Another in our series of new transcriptions of contemporary articles on the Leo Frank case.

The Atlanta Constitution

June 13, 1913

Hearing Before Judge Roan Today Will Decide Whether Negro Will Be Sent to Tower.

Whether James Conley, the negro sweeper, who swears that Leo Frank got his aid in disposing of Mary Phagan’s body and made him write the notes found near her, will be held as a material witness in the county jail or turned free and re-arrested by detectives as a suspect and then kept at police station, is due to be decided at 10 o’clock on the hearing of the rule nisi before Judge L. S. Roan.

The question of Conley’s liberty is not at stake, as the solicitor as well as Attorney L. Z. Rosser, for Frank, and the negro’s own lawyer, W. M. Smith, have announced that they desire him held.

Judge Roan has reached the decision that the negro should be kept at the Tower, where it is claimed that he does not wish to stay, as he asserts that he was intimidated while spending one night there after swearing to writing the notes.

Frank’s attorneys desire that the negro be placed in the Tower where Frank, under indictment for the murder, and Newt Lee, held as a material witness, are now kept.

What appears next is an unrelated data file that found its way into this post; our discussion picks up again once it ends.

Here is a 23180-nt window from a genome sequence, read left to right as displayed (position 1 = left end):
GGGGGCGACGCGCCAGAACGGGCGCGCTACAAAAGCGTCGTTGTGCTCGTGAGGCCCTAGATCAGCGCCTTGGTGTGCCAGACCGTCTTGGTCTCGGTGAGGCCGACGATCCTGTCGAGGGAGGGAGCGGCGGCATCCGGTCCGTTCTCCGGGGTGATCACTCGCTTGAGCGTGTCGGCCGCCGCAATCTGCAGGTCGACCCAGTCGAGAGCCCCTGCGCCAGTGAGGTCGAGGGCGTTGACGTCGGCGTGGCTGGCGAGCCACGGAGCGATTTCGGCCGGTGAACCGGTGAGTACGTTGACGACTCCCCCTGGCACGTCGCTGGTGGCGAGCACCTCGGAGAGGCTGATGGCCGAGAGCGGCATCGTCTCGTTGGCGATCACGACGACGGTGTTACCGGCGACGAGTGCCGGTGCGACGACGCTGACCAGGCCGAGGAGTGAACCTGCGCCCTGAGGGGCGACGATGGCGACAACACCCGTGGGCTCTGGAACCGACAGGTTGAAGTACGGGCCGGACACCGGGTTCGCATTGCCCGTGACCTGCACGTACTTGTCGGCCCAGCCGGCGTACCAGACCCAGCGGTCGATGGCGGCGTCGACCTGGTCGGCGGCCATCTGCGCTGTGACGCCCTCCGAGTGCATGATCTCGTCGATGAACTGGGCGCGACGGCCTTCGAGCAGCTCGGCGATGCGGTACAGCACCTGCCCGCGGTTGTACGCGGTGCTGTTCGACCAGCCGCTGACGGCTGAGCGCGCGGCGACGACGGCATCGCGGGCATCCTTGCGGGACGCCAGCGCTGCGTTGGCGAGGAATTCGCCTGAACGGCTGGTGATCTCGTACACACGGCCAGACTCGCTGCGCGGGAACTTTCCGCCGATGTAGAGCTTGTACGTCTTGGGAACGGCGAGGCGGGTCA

Frank May Face Negro.

It is possible the meeting between Frank and the negro sweeper, which detectives have urged for several weeks, will finally take place today when the rule nisi is heard, as Frank is one of those named to show cause why the negro should not be released and Solicitor Hugh Dorsey may demand that he appear in person.

Should the negro be quizzed in the presence of the man whom he accuses, his every action and look as he sees Frank’s eyes upon him will be followed closely by detectives and by the solicitor himself, and a crisis in the case may develop from the meeting.

While it is certain that Attorney Rosser will go as far as possible in his attempt to have the negro held in the custody of the state, which means his incarceration in the Tower and out of reach of the detectives, it is not believed that he will speak freely or show many of his reasons for his claim that Conley is the murderer.

It is known that the greatest wish of the attorney for Frank is to get Conley out of the hands of the detectives and on account of this it is possible that he will show his hand to a certain extent at today’s hearing.

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The Atlanta Constitution, June 13th 1913, “Negro Conley May Face Frank Today,” Leo Frank case newspaper article series (Original PDF)